Resorts World, one of Singapore's biggest employers, cuts staff due to COVID-19

Credit: REUTERS/FELINE LIM

Resorts World Sentosa, one of Singapore's biggest private sector employers, on Wednesday said it was laying off staff to cut costs as the coronavirus pandemic batters the city-state's tourism industry.

Adds statements from company and union

SINGAPORE, July 15 (Reuters) - Resorts World Sentosa, one of Singapore's biggest private sector employers, on Wednesday said it was laying off staff to cut costs as the coronavirus pandemic batters the city-state's tourism industry.

The company, owned by Genting Singapore Ltd GENS.SI, did not disclose how many jobs will be lost, but the local Straits Times newspaper said the cuts were "significant".

Resorts World Sentosa employs 12,500 and its facilities, spread over 49 hectares, encompasses a hotel, a casino and a Universal Studios theme park among other attractions .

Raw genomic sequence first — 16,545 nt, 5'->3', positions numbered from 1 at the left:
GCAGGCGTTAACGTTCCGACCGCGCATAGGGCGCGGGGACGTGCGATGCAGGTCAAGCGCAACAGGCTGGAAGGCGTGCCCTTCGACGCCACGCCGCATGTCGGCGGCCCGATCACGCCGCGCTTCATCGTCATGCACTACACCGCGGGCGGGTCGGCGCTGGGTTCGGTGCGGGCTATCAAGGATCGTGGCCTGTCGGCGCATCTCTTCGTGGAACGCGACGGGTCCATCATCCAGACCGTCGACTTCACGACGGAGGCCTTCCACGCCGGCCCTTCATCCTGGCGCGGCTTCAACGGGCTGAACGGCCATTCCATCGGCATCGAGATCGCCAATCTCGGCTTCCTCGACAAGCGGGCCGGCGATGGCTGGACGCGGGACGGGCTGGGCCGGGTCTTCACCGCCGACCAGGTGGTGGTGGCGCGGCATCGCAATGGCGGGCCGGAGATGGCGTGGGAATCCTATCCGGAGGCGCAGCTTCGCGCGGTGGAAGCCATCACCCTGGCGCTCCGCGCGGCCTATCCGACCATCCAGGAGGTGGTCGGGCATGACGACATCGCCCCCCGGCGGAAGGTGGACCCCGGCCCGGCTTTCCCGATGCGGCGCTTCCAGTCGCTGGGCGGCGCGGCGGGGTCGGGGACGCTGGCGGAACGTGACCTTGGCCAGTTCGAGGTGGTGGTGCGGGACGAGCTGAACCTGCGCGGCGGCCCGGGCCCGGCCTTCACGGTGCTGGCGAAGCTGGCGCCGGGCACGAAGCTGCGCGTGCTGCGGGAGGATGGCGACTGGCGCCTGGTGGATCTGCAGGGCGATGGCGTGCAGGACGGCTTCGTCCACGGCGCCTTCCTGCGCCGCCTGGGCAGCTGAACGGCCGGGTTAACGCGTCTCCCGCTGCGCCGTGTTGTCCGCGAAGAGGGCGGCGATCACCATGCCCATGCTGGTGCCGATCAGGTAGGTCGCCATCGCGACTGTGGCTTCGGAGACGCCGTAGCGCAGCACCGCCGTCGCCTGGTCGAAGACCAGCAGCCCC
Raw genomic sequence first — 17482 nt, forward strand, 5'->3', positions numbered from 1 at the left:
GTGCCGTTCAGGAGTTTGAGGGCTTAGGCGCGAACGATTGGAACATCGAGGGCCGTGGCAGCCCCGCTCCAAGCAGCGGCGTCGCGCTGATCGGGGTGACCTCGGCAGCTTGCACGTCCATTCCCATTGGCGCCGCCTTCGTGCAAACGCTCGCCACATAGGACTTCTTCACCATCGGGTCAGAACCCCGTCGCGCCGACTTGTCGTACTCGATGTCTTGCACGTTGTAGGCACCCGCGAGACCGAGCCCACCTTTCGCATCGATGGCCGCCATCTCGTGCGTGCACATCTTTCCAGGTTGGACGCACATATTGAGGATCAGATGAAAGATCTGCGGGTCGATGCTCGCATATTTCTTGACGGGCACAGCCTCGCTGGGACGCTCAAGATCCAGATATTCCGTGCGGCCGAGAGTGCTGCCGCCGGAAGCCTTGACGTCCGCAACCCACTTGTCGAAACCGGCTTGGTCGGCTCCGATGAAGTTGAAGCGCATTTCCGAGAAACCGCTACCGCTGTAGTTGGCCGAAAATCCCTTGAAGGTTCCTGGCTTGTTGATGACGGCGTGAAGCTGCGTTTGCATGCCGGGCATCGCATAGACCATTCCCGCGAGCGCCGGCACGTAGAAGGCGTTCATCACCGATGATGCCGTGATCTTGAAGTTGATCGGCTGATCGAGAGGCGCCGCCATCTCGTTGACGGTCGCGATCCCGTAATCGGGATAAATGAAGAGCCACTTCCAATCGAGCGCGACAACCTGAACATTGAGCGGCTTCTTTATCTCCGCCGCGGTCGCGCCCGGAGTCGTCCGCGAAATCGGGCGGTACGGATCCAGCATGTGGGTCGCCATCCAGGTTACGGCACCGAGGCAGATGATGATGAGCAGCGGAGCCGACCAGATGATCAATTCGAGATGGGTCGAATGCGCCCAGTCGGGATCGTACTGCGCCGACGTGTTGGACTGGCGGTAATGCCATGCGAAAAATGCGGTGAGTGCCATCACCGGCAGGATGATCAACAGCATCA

"We have made the difficult decision to implement a one-off workforce rationalisation," it said in a statement.

Singapore's economy plunged into recession in the second quarter, shrinking a record 41% from the previous quarter, data showed on Tuesday, putting it on track for its deepest slump ever.

The tourism industry, which contributes about 4% to Singapore's economy, has been one of the worst affected sectors due to travel restrictions and a lockdown that lasted more than two months to curb the spread of COVID-19.

"COVID-19 pandemic's impact on the tourism industry is unprecedented, immediate, and immense," Singapore's National Trades Union Congress said in a statement on the job cuts.

It added that it was working with Resorts World Sentosa on compensation terms, and would help affected employees with training and finding new jobs.

The company had only announced last year it would invest about S$4.5 billion ($3.2 billion) to expand its tourist attractions in the city-state.

Shares of Genting Singapore, majority owned by Malaysian conglomerate Genting Berhad GENT.KL, were up about 1% in line with the broader market.

($1 = 1.3914 Singapore dollars)

(Reporting by Aradhana Aravindan and John Geddie in Singapore; Editing by Edwina Gibbs)

((aradhana.aravindan@thomsonreuters.com;))

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